Multifunction and wall switches

There are many smart KNX switches for controlling lamps, shutters and sockets. Unfortunately, these are outrageously expensive and contribute to a large part of the hardware costs due to the required amount.

Wall switches with KNX universal interface

If you use KNX universal interface interfaces instead, you can easily integrate conventional wall switches or pushbuttons. This saves a lot of money and it looks very subtle. For this purpose, the KNX cable is laid in a star shape from the main distribution cabinet to the respective switch positions and connected there to the KNX push button interface. The interface itself is now connected to the button and receives from now on all switching operations. These in turn can trigger freely configurable actions in the SmartHome. In most cases, however, only “light on / off” is. Also conceivable are things like controlling the presence and absence status or a central blind control.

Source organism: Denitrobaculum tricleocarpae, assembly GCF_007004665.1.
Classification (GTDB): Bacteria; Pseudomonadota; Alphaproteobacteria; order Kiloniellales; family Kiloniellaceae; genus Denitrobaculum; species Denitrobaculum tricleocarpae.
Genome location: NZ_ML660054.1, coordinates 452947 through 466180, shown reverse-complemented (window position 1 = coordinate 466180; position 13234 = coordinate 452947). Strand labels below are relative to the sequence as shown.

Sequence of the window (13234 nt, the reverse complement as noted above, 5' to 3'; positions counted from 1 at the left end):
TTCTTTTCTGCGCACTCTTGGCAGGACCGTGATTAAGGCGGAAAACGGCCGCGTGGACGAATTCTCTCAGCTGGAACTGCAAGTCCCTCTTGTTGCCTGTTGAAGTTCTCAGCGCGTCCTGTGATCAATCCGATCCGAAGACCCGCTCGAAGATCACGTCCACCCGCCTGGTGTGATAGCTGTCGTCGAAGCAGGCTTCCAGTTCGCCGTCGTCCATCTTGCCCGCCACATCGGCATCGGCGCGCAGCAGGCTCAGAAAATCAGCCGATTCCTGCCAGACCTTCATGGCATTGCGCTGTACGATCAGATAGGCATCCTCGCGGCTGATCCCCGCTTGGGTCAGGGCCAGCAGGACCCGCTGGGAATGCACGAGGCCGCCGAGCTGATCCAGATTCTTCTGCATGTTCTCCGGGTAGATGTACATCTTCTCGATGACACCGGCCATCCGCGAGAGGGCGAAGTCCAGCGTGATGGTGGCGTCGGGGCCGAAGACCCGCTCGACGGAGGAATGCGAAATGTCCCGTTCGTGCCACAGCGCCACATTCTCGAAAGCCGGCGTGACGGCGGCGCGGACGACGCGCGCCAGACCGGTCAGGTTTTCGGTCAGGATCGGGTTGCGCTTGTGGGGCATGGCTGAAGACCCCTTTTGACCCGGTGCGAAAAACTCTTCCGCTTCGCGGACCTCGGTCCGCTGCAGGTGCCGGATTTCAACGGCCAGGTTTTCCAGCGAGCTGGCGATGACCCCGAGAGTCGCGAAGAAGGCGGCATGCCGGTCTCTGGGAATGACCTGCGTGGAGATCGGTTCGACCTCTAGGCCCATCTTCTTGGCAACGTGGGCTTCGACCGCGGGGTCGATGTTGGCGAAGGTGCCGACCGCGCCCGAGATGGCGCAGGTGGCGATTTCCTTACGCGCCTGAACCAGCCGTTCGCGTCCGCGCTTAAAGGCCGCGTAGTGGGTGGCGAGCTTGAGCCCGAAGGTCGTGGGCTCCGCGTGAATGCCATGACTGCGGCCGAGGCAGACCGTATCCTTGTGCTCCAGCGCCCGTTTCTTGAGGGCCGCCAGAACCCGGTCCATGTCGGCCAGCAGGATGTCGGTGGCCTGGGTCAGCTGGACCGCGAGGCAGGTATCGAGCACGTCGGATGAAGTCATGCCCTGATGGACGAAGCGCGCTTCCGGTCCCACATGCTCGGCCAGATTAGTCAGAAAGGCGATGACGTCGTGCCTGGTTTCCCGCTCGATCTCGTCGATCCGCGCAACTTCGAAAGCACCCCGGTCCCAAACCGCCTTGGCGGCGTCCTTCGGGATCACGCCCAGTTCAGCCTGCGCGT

Flush mounted KNX universal interfaceWall switch fully assembled

KNX multifunction switches

In all places where I did not need more than 4 buttons, I could put on the aforementioned combination. Only in 2 places I had to use 8-fold multifunction KNX push buttons not to cover my wall with unnecessarily many switch boxes. Compared to the normal pushbutton solution, these multifunction switches are somewhat confusing. Especially in the dark or in the “short pass” they are harder to use so I always, if possible, would prefer a button.

Wall switches with KNX binary input

Occasionally, there are also conventional switches which are connected via a KNX binary input. This represents the favorable variant.

KNX binary input to connect conventional switches

Switching operations

The switching operations are performed by KNX switching actuator.

KNX switching actuator to control the lights
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